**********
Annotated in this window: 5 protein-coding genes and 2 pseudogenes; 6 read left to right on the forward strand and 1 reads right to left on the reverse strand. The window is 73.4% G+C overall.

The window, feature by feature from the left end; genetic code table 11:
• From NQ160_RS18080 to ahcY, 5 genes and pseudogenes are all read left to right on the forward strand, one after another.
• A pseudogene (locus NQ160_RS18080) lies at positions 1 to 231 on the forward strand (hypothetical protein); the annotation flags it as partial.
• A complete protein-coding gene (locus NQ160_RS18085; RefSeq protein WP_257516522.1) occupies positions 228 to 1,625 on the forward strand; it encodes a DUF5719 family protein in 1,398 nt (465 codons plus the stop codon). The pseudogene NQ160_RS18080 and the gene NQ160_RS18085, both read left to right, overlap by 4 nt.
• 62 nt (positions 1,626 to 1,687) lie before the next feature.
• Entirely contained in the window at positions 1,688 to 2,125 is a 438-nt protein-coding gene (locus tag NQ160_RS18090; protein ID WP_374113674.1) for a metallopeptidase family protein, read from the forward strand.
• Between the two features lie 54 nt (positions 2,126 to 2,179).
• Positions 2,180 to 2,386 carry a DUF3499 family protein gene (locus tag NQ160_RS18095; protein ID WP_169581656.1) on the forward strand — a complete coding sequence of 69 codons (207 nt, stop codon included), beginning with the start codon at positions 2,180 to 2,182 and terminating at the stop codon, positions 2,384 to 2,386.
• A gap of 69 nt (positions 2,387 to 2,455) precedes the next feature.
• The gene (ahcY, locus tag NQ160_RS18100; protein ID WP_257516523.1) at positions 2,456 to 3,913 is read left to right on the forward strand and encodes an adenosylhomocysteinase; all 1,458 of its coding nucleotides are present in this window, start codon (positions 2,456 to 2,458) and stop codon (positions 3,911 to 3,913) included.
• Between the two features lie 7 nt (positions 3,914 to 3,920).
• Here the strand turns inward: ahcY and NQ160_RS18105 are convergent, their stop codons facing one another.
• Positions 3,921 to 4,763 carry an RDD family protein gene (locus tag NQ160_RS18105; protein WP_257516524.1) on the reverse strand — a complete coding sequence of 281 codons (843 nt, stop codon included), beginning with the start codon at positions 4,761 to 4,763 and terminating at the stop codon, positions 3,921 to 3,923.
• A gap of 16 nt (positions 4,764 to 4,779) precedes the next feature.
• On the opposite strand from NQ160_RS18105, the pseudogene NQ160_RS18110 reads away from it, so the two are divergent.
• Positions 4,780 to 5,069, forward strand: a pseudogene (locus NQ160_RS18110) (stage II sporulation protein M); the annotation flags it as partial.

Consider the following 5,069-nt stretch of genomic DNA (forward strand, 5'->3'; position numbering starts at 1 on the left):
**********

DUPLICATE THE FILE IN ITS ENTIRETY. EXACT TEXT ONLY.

Annotated in this window: 5 protein-coding genes and 2 pseudogenes; 6 read left to right on the forward strand and 1 reads right to left on the reverse strand. The window is 73.4% G+C overall.

The window, feature by feature from the left end; genetic code table 11:
• From NQ160_RS18080 to ahcY, 5 genes and pseudogenes are all read left to right on the forward strand, one after another.
• A pseudogene (locus NQ160_RS18080) lies at positions 1 to 231 on the forward strand (hypothetical protein); the annotation flags it as partial.
• A complete protein-coding gene (locus NQ160_RS18085; RefSeq protein WP_257516522.1) occupies positions 228 to 1,625 on the forward strand; it encodes a DUF5719 family protein in 1,398 nt (465 codons plus the stop codon). The pseudogene NQ160_RS18080 and the gene NQ160_RS18085, both read left to right, overlap by 4 nt.
• 62 nt (positions 1,626 to 1,687) lie before the next feature.
• Entirely contained in the window at positions 1,688 to 2,125 is a 438-nt protein-coding gene (locus tag NQ160_RS18090; protein ID WP_374113674.1) for a metallopeptidase family protein, read from the forward strand.
• Between the two features lie 54 nt (positions 2,126 to 2,179).
• Positions 2,180 to 2,386 carry a DUF3499 family protein gene (locus tag NQ160_RS18095; protein ID WP_169581656.1) on the forward strand — a complete coding sequence of 69 codons (207 nt, stop codon included), beginning with the start codon at positions 2,180 to 2,182 and terminating at the stop codon, positions 2,384 to 2,386.
• A gap of 69 nt (positions 2,387 to 2,455) precedes the next feature.
• The gene (ahcY, locus tag NQ160_RS18100; protein ID WP_257516523.1) at positions 2,456 to 3,913 is read left to right on the forward strand and encodes an adenosylhomocysteinase; all 1,458 of its coding nucleotides are present in this window, start codon (positions 2,456 to 2,458) and stop codon (positions 3,911 to 3,913) included.
• Between the two features lie 7 nt (positions 3,914 to 3,920).
• Here the strand turns inward: ahcY and NQ160_RS18105 are convergent, their stop codons facing one another.
• Positions 3,921 to 4,763 carry an RDD family protein gene (locus tag NQ160_RS18105; protein WP_257516524.1) on the reverse strand — a complete coding sequence of 281 codons (843 nt, stop codon included), beginning with the start codon at positions 4,761 to 4,763 and terminating at the stop codon, positions 3,921 to 3,923.
• A gap of 16 nt (positions 4,764 to 4,779) precedes the next feature.
• On the opposite strand from NQ160_RS18105, the pseudogene NQ160_RS18110 reads away from it, so the two are divergent.
• Positions 4,780 to 5,069, forward strand: a pseudogene (locus NQ160_RS18110) (stage II sporulation protein M); the annotation flags it as partial.

Consider the following 5,069-nt stretch of genomic DNA (forward strand, 5'->3'; position numbering starts at 1 on the left):